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WHO highlights gaps in regulation of alcohol marketing across borders

The World Health Organisation (WHO) has highlighted the increasing use of sophisticated online marketing techniques for alcohol and the need for more effective regulation.

WHO said in a new report on Tuesday that young people and heavy drinkers were increasingly targeted by alcohol advertising, often to the detriment of their health.

The study outlines how the digital revolution in marketing and promotion is being used to advertise alcohol across national borders, and in many cases regardless of social, economic, or cultural environments.

The report- Reducing the harm from alcohol – by regulating cross-border alcohol marketing, advertising and promotion- linked alcohol to an array of health problems.

It noted that it is linked to health problems ranging from alcohol dependence and other mental and behavioural disorders to major noncommunicable diseases.

“Noncommunicable diseases such as liver cirrhosis, some cancers and cardiovascular diseases, as well as injuries and deaths resulting from violence and road traffic accidents.

Worldwide, some three million people die each year as a result of the harmful use of alcohol – one every 10 seconds – representing around five per cent of all deaths.

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Young people account for a disproportionate number of these alcohol-related deaths, with 13.5 per cent of all deaths among people aged 20-39 being alcohol-related.

“Alcohol robs young people, their families and societies of their lives and potential. Yet despite the clear risks to health, controls on the marketing of alcohol are much weaker than for other psychoactive products.

“Better, well enforced and more consistent regulation of alcohol marketing would both save and improve young lives across the world,” Tedros Ghebreyesus, WHO Director-General, said.

The report highlights how recent changes in alcohol marketing have created new opportunities to reach audiences.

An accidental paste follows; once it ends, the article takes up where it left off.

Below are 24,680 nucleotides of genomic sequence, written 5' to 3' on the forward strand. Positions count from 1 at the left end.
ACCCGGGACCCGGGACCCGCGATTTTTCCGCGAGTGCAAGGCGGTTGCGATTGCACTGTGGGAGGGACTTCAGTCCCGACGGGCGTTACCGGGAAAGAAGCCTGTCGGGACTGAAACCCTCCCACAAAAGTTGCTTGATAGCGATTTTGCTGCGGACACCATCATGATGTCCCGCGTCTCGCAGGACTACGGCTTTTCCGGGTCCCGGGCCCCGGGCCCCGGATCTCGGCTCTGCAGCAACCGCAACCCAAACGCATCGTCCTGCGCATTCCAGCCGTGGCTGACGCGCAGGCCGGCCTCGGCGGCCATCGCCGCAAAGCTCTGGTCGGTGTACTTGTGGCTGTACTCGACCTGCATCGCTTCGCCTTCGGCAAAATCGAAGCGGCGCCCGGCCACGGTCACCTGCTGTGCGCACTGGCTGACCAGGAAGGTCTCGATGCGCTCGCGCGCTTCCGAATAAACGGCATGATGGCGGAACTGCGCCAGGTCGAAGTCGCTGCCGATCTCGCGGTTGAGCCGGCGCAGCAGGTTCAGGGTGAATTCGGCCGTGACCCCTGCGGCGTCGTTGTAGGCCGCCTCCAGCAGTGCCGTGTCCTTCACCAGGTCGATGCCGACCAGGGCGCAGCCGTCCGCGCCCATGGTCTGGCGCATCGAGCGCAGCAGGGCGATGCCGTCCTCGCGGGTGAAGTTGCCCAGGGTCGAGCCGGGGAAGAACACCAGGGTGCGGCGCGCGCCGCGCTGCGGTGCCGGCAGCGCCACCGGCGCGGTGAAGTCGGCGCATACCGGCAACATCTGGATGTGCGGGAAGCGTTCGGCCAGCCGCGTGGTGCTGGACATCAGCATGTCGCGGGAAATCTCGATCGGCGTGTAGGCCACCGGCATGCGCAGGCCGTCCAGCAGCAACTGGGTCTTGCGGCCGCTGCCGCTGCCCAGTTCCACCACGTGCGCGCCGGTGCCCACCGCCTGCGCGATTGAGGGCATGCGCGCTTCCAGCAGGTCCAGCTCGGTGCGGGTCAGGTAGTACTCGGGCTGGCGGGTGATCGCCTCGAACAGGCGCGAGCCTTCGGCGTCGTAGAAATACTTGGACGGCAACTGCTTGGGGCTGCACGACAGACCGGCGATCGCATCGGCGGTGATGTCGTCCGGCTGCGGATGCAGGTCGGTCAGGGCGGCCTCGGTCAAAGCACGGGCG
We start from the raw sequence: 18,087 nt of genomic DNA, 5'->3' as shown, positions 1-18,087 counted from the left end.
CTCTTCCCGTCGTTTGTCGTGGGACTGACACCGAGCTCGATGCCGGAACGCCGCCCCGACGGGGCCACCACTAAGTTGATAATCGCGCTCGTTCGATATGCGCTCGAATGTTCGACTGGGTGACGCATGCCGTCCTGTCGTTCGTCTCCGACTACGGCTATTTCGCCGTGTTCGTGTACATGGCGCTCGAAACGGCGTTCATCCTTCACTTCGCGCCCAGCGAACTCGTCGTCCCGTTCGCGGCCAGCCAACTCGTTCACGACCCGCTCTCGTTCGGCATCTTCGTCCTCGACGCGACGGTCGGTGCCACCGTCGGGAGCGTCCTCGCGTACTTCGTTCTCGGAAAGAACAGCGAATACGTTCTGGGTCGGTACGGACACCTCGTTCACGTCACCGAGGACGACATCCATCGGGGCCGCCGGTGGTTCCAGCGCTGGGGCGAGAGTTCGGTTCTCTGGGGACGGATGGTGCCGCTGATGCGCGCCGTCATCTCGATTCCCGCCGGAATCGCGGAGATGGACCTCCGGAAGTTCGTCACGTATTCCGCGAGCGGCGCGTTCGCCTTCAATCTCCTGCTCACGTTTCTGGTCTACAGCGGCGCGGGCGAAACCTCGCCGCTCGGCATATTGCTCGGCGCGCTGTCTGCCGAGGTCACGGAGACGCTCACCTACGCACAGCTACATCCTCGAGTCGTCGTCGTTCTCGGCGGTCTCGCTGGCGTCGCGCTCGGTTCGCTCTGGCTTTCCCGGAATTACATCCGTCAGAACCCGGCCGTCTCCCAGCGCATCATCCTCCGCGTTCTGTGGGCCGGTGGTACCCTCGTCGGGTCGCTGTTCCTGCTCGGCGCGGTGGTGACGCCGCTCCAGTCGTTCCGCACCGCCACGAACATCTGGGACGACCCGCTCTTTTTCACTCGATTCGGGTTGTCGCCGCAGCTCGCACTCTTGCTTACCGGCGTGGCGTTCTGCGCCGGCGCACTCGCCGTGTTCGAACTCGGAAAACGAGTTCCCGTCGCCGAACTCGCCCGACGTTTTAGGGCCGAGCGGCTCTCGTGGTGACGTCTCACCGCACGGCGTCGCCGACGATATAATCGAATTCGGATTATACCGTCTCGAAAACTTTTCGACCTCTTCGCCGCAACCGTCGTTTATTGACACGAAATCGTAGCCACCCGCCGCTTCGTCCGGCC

The collection and analysis of data on users’ habits and preferences by global internet providers has allowed alcohol marketers to target messages to specific groups across national borders.

The study found targeted advertising on social media is especially effective, and further bolstered by influencers and through sharing posts.

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One data source quoted in the report calculated that over 70 per cent of media spending of leading alcohol marketers based in the United States in 2019 was through promotions, product placement and online advertisements in social media.

“The rising importance of digital media means that alcohol marketing has become increasingly cross-border,” Dag Rekve of the Alcohol, Drugs and Addictive Behaviours Unit at WHO, said.

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“This makes it more difficult for countries that are regulating alcohol marketing to effectively control it in their jurisdictions. More collaboration between countries in this area is needed.”

Alcohol companies are also sponsoring major sporting events at the global, regional and national levels, which according to the report can also significantly increase brand awareness among new audiences.

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They are also partnering with sports leagues and clubs to reach viewers and potential consumers in different parts of the world.

Other opportunities include sponsorship of competitive gaming events or product placement in movies and serials streamed on international subscription channels.

The report also examines how specific audiences are targeted, with particular concern for children and adolescents, women, and heavy drinkers.

WHO said studies have shown that starting to drink alcohol at a young age is a predictor of hazardous drinking in young adulthood and beyond.

Marketers are also particularly targeting areas of the world with young and growing populations, such as Africa and Latin America.

And while men consume three-quarters of the alcohol that the world drinks, the lower rate among women also presents an opportunity for growth.

Alcohol marketers often depict drinking by women as a symbol of empowerment and equality, according to the report.

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